Argentine leader’s health recovering, as her dynasty ebbs

As Argentina’s Cristina Fernandez de Kirchner convalesces in the presidential residence after surgery, a poor prognosis for her political and economic agenda awaits her outside. Yet the populist leader is unlikely to respond with major policy initiatives as she enters a prolonged lame duck period.

Fernandez faces big losses in Sunday’s mid-term congressional elections, which will likely determine how much legislative clout she can muster. Hope for her third presidential mandate is all but extinguished. Under her administration, Latin America’s third largest economy is slipping further behind the region’s top two — Brazil and Mexico — and looking ever more like the laggard Venezuela.

The 60-year-old Peronist leader was ordered to rest after an emergency operation to remove blood from the surface of her brain, sidelining her from the campaigning she led earlier to keep “Kirchnerismo” alive.

The most dangerous mistake you can make during flu season

It’s that time of year again. Flu season is upon us, marked by public health campaigns and reminders to get vaccinated.

Every year, up to 5 million people worldwide fall severely ill due to influenza (flu), resulting in about 250,000 to 500,000 deaths. In the United States alone, nearly 111 million workdays are lost every season due to the flu. That equals approximately $7 billion per year in sick days and lost productivity.

Flu is a highly infectious disease that is caused by a virus. It spreads rapidly through droplets coughed or sneezed into the air by an infected person. It is common, unpleasant and potentially fatal. Flu vaccines provide effective, though not universal, protection against the flu.

After healthcare mess, do you want D.C. doing your taxes?

The launch of the Obamacare online exchanges this month has been a disaster for the White House.

Even the Washington Post’s Ezra Klein, one of MSNBC’s favorite liberal pundits and a prominent proponent of Obamacare, has described the rollout as an unmitigated failure.

“I really don’t think people should soft pedal what a bad launch this is,” Klein said on Morning Joe this week. “They’ve done a terrible job on this website. We’re a couple of weeks in, and people can’t sign up. People have tried 20, 30, 40 times. I mean it’s one thing for that to be true the first three or four days, it’s another thing for it to be true two or three weeks in.”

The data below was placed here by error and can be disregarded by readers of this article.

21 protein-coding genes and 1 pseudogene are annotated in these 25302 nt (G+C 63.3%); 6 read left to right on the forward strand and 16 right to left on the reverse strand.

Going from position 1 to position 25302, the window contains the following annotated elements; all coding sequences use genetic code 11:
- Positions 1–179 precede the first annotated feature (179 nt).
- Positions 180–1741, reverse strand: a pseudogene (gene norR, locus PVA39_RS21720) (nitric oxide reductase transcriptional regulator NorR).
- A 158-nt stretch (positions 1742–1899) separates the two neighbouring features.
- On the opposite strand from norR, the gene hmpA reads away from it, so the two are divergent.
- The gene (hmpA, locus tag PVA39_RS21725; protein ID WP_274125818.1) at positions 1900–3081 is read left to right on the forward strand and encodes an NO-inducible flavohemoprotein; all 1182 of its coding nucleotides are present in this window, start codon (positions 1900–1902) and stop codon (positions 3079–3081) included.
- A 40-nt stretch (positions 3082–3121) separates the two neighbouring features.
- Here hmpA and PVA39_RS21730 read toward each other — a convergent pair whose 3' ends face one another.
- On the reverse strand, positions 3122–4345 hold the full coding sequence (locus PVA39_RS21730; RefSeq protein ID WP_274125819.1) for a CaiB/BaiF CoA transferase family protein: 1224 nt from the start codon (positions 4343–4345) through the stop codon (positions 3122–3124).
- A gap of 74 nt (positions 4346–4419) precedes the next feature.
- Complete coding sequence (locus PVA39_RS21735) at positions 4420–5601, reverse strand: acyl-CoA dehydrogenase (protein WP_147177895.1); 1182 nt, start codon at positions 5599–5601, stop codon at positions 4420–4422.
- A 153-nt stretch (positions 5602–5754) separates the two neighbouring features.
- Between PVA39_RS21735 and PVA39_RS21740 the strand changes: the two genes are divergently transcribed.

Can America innovate its way to growth?

America is banking on economic growth. Its ability to pay debts, lower unemployment, and provide better living standards all depend on growth returning to its pre-recession levels and staying there. But what if it doesn’t?

Several economists are worried it won’t. Growth can come from three sources: more labor, more capital, or more innovation. The 20th century was remarkable because each of these factors grew. America’s final push to manufacturing, and away from agriculture, increased the use of capital. The volume and quality of labor also increased. More people than ever finished high school and went on to college, and many women joined the labor force. But we can’t repeat these events. Not only that, future demographic trends are not favorable. American education isn’t giving many young people the skills they need to be competitive in the global economy. An aging citizenry means a smaller share of the population will be working to support everyone else. Lower rates of economic growth will make it harder to repay America’s debt — both entitlements and outstanding treasury bonds. Servicing debt will take more resources from the economy, creating a vicious cycle of high rates and low growth.

But not all hope is lost; there’s still innovation. Innovations make existing resources more productive. Productivity is measured by calculating how much output (GDP) increased or decreased given the inputs (capital and labor) used. If you get more output for the same amount of inputs, productivity has increased. That means if western economies innovate more, and thereby constantly increase productivity, they will still grow. If productivity outpaces the economic headwinds, America can still grow at the pace it used to. But that’s easier said than done.

The militarization of U.S. police forces

This month, more Mine-Resistant Ambush-Protected vehicles (MRAPs) have found their way from the wars in Afghanistan and Iraq to the Main Streets of America. These are just the latest acquisitions in a growing practice by Pentagon that’s militarizing America’s municipal police forces.

Police departments in Boise and Nampa, Idaho, each acquired an MRAP, as did the force in High Springs, Florida. The offer of war-ready machinery, at practically no cost, has proven hard to resist for local police departments. Increasingly, they are looking like soldiers equipped for battle.

The growing similarity between our domestic police forces and the U.S. military is a result of the Pentagon’s 1033 Program. This allows the Defense Department to donate surplus military equipment and weapons to law enforcement agencies. In addition to the frightening presence of paramilitary weapons in American towns, the program has led to rampant fraud and abuse.